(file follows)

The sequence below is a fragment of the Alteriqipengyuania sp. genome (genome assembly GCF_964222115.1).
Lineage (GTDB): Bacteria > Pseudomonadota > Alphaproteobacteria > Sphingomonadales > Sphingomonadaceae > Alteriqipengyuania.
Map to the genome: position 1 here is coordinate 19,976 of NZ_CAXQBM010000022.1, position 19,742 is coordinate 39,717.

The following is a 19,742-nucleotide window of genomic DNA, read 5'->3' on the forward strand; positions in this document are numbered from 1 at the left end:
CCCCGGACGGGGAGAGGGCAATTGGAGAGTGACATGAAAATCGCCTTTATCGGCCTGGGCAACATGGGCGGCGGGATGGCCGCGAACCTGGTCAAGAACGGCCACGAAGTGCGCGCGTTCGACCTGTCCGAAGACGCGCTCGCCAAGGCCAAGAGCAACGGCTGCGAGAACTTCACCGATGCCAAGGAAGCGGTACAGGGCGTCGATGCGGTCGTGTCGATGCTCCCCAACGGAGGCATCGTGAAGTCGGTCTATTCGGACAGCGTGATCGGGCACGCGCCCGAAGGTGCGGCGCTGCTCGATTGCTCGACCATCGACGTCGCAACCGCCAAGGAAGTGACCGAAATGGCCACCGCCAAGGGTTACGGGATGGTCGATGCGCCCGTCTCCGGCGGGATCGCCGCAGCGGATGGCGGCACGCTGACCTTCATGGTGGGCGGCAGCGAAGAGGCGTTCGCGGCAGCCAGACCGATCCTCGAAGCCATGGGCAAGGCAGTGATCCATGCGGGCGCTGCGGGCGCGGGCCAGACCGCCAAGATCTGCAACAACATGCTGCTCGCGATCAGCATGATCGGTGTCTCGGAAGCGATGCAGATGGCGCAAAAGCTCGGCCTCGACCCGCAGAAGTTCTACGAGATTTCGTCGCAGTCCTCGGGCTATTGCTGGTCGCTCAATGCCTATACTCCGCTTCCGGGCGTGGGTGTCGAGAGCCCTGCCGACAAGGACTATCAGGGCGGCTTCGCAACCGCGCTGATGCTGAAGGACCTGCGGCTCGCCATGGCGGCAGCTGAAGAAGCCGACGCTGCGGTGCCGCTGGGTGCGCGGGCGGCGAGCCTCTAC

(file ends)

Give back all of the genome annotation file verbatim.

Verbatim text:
The sequence below is a fragment of the Alteriqipengyuania sp. genome (genome assembly GCF_964222115.1).
Lineage (GTDB): Bacteria > Pseudomonadota > Alphaproteobacteria > Sphingomonadales > Sphingomonadaceae > Alteriqipengyuania.
Map to the genome: position 1 here is coordinate 19,976 of NZ_CAXQBM010000022.1, position 19,742 is coordinate 39,717.

The following is a 19,742-nucleotide window of genomic DNA, read 5'->3' on the forward strand; positions in this document are numbered from 1 at the left end:
CCCCGGACGGGGAGAGGGCAATTGGAGAGTGACATGAAAATCGCCTTTATCGGCCTGGGCAACATGGGCGGCGGGATGGCCGCGAACCTGGTCAAGAACGGCCACGAAGTGCGCGCGTTCGACCTGTCCGAAGACGCGCTCGCCAAGGCCAAGAGCAACGGCTGCGAGAACTTCACCGATGCCAAGGAAGCGGTACAGGGCGTCGATGCGGTCGTGTCGATGCTCCCCAACGGAGGCATCGTGAAGTCGGTCTATTCGGACAGCGTGATCGGGCACGCGCCCGAAGGTGCGGCGCTGCTCGATTGCTCGACCATCGACGTCGCAACCGCCAAGGAAGTGACCGAAATGGCCACCGCCAAGGGTTACGGGATGGTCGATGCGCCCGTCTCCGGCGGGATCGCCGCAGCGGATGGCGGCACGCTGACCTTCATGGTGGGCGGCAGCGAAGAGGCGTTCGCGGCAGCCAGACCGATCCTCGAAGCCATGGGCAAGGCAGTGATCCATGCGGGCGCTGCGGGCGCGGGCCAGACCGCCAAGATCTGCAACAACATGCTGCTCGCGATCAGCATGATCGGTGTCTCGGAAGCGATGCAGATGGCGCAAAAGCTCGGCCTCGACCCGCAGAAGTTCTACGAGATTTCGTCGCAGTCCTCGGGCTATTGCTGGTCGCTCAATGCCTATACTCCGCTTCCGGGCGTGGGTGTCGAGAGCCCTGCCGACAAGGACTATCAGGGCGGCTTCGCAACCGCGCTGATGCTGAAGGACCTGCGGCTCGCCATGGCGGCAGCTGAAGAAGCCGACGCTGCGGTGCCGCTGGGTGCGCGGGCGGCGAGCCTCTAC